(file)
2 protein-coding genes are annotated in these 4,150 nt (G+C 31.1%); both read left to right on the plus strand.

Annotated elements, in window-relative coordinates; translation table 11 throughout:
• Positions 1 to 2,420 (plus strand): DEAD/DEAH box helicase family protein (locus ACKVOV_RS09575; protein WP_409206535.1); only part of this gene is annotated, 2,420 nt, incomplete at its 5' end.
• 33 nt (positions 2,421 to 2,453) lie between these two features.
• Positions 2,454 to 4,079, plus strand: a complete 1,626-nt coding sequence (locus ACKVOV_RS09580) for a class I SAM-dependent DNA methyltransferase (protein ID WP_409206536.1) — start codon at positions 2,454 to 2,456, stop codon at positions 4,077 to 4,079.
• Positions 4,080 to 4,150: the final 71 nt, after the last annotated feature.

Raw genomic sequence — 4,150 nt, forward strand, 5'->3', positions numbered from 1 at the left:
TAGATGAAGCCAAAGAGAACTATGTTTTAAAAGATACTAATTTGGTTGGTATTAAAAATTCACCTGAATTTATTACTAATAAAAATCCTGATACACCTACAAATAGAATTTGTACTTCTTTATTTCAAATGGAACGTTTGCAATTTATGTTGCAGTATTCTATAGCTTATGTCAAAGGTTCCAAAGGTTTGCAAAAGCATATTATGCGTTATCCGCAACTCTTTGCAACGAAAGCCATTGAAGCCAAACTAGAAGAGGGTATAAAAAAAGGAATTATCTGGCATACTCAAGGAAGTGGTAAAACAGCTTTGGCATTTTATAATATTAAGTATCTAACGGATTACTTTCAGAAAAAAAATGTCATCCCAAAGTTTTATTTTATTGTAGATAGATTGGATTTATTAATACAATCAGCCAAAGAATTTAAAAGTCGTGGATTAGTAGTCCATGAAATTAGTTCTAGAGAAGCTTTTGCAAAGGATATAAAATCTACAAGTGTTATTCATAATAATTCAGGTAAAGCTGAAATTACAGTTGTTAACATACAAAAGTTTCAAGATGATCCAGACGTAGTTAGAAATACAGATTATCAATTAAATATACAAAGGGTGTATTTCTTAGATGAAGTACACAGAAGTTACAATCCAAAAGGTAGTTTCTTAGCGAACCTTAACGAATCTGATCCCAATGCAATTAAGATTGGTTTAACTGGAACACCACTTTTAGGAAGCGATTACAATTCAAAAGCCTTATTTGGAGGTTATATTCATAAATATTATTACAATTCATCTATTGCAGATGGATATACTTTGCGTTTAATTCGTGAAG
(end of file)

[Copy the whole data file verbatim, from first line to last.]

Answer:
2 protein-coding genes are annotated in these 4,150 nt (G+C 31.1%); both read left to right on the plus strand.

Annotated elements, in window-relative coordinates; translation table 11 throughout:
• Positions 1 to 2,420 (plus strand): DEAD/DEAH box helicase family protein (locus ACKVOV_RS09575; protein WP_409206535.1); only part of this gene is annotated, 2,420 nt, incomplete at its 5' end.
• 33 nt (positions 2,421 to 2,453) lie between these two features.
• Positions 2,454 to 4,079, plus strand: a complete 1,626-nt coding sequence (locus ACKVOV_RS09580) for a class I SAM-dependent DNA methyltransferase (protein ID WP_409206536.1) — start codon at positions 2,454 to 2,456, stop codon at positions 4,077 to 4,079.
• Positions 4,080 to 4,150: the final 71 nt, after the last annotated feature.

Raw genomic sequence — 4,150 nt, forward strand, 5'->3', positions numbered from 1 at the left:
TAGATGAAGCCAAAGAGAACTATGTTTTAAAAGATACTAATTTGGTTGGTATTAAAAATTCACCTGAATTTATTACTAATAAAAATCCTGATACACCTACAAATAGAATTTGTACTTCTTTATTTCAAATGGAACGTTTGCAATTTATGTTGCAGTATTCTATAGCTTATGTCAAAGGTTCCAAAGGTTTGCAAAAGCATATTATGCGTTATCCGCAACTCTTTGCAACGAAAGCCATTGAAGCCAAACTAGAAGAGGGTATAAAAAAAGGAATTATCTGGCATACTCAAGGAAGTGGTAAAACAGCTTTGGCATTTTATAATATTAAGTATCTAACGGATTACTTTCAGAAAAAAAATGTCATCCCAAAGTTTTATTTTATTGTAGATAGATTGGATTTATTAATACAATCAGCCAAAGAATTTAAAAGTCGTGGATTAGTAGTCCATGAAATTAGTTCTAGAGAAGCTTTTGCAAAGGATATAAAATCTACAAGTGTTATTCATAATAATTCAGGTAAAGCTGAAATTACAGTTGTTAACATACAAAAGTTTCAAGATGATCCAGACGTAGTTAGAAATACAGATTATCAATTAAATATACAAAGGGTGTATTTCTTAGATGAAGTACACAGAAGTTACAATCCAAAAGGTAGTTTCTTAGCGAACCTTAACGAATCTGATCCCAATGCAATTAAGATTGGTTTAACTGGAACACCACTTTTAGGAAGCGATTACAATTCAAAAGCCTTATTTGGAGGTTATATTCATAAATATTATTACAATTCATCTATTGCAGATGGATATACTTTGCGTTTAATTCGTGAAG